I first learned of Carly’s story through YouTube. A long time ago (6, maybe or 7 years), I stumbled upon a video of a news report about her life. It made me think a lot about the way we communicate and interact with people, and also how we might end up taking things for granted in our lives.


As the video in question (click here to go watch it!) tells us, Carly Fleischmann was born with autism, which would be the general term for a group of complex disorders of brain development. She lived the first years of her life having difficulty doing the most basic things like walking, sitting up, interacting with the world around her and, most importantly, being unable to communicate with other people. Not even the excruciatingly long hours of therapy were of any help.


But one day, when she was eleven, something happened that changed Carly’s life forever. She ran to a computer and typed a word, the first thing she was ever able to tell her parents. “Hurt”. Then, she typed “help”. While this is a basic, mundane thing for most of us, to her it meant everything. A girl that had been labeled as “mentally challenged” her whole life could finally express herself and tell people what she needed, wanted and thought about.


And boy, did she tell people. Her words showed that she was just a girl that didn’t have full control of her body, totally capable of understanding and communicating normally. Also, being able to talk, even if it’s a non-verbal conversation, to other people helped her condition improve drastically. She even wrote a book about her life experience!


To think that something we do easily on a daily basis, like greeting a person or telling other people what we feel, has had such a huge influence on Carly’s wellbeing and development still amazes me. We normally don’t think about how privileged we are, especially when it comes to these regular, daily actions like communicating with other people, until when we leave our comfort zone and are not able to do those things anymore.


As for me, the first time I felt like that was when I came to live in Japan as an exchange student, in 2008. I had never been abroad alone before, and while I could communicate in English and Japanese to a certain extent, that was the first time in my life that I couldn’t be understood fully by my peers.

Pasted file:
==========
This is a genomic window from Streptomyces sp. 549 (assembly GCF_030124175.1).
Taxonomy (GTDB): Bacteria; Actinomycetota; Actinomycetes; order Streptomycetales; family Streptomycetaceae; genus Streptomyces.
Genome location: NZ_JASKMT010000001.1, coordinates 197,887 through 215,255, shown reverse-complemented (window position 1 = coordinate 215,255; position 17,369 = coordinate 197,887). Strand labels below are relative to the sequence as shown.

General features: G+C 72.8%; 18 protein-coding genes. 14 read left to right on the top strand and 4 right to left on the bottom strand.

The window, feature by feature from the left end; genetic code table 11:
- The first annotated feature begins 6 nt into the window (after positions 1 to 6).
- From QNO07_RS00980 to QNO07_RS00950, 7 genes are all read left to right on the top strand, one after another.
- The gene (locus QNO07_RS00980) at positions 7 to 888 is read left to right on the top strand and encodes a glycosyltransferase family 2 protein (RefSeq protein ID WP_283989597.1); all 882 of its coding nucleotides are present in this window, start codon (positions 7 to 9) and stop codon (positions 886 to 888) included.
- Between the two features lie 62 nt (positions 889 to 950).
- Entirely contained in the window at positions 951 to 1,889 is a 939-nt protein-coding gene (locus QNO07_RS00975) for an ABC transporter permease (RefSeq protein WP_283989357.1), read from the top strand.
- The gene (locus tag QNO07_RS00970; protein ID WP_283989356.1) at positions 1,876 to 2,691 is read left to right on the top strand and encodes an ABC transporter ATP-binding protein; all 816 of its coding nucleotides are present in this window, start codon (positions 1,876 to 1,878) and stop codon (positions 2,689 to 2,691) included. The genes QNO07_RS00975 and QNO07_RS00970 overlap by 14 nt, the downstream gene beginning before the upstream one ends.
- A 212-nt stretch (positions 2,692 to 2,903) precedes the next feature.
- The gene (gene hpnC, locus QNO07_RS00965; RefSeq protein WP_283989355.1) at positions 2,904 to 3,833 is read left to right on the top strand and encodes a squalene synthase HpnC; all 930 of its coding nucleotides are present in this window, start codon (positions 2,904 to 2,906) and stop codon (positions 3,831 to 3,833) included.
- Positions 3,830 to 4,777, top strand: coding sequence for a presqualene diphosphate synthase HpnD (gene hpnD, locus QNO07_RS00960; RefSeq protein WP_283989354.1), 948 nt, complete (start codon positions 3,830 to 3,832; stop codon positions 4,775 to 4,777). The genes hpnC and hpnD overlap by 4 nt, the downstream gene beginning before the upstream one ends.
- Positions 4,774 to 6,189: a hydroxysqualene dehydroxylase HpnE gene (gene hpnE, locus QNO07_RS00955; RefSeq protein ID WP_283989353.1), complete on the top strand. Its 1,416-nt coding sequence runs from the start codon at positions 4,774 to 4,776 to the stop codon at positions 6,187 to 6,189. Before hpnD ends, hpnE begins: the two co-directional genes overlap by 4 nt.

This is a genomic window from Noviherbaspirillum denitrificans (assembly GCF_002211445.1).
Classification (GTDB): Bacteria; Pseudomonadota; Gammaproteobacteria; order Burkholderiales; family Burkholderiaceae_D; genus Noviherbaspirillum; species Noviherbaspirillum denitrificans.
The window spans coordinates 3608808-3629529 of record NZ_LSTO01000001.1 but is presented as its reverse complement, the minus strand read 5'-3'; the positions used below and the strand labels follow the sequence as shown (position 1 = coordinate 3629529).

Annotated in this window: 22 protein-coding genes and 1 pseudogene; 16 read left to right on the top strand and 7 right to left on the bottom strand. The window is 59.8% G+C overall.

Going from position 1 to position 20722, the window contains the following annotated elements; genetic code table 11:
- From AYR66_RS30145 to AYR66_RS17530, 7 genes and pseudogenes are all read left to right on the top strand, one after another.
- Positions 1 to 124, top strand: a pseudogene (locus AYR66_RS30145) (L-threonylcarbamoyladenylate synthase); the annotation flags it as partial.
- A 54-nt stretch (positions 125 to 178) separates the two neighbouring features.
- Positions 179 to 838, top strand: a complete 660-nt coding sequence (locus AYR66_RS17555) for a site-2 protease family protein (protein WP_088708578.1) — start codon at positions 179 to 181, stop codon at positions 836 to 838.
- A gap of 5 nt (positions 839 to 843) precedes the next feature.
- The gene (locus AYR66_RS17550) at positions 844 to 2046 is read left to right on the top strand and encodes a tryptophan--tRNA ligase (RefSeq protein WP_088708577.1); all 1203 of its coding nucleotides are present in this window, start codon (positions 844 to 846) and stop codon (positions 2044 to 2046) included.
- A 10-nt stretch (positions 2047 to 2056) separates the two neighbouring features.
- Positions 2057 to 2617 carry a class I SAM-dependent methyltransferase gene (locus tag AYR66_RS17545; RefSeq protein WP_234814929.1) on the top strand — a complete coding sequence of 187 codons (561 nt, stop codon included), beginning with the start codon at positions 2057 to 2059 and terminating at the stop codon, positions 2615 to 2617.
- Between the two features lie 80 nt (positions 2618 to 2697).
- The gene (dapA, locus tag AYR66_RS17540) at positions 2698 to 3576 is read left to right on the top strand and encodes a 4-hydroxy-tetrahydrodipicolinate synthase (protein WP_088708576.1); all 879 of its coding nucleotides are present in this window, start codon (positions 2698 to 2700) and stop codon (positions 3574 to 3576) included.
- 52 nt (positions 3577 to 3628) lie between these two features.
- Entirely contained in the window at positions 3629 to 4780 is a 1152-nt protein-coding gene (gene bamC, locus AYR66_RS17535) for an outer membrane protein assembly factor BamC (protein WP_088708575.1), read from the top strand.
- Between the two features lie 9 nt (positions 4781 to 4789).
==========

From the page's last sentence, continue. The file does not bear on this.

It was like being a child again, having to learn vocabulary, expressions and social customs that used to be obvious to me. Getting misunderstood and being scared of doing something wrong were things I felt on a daily basis, and will probably still feel as long as I live here. And while this experience isn’t even close to what Carly has to deal with in her life, it still makes me appreciate so much the fact that I can express myself. Also, it made me try harder in order to be able to tell people my thoughts and feelings in other languages.


I guess that’s why it makes me so happy to know that Carly has been doing well, against all the odds. Since the interview that brought her story to light, she has had to face many ups and downs in her health, but she never gave up on her work as an advocate for people with autism and on her dreams. To be heard, to be understood, to be anything that she wants to be. And now, one of her dreams actually came true! Some months ago, she uploaded on Youtube the video of her first interview as a talk show host, with her guest being no one less than Hollywood actor Channing Tatum. (Watch it here!) Again, by trying her best to make her thoughts into words, Carly showed us that it is possible to find your inner voice, in your own way.


And you? Have you ever thought about the importance of communication? Have you had any issues expressing yourself? How did you manage to overcome it? Or are you still trying to find yourself? Here at the ICC, through our many events, we try our best create a community that can help all Waseda Students express their inner voices too.


You can always count on us!




F. S. T. (ICC Staff)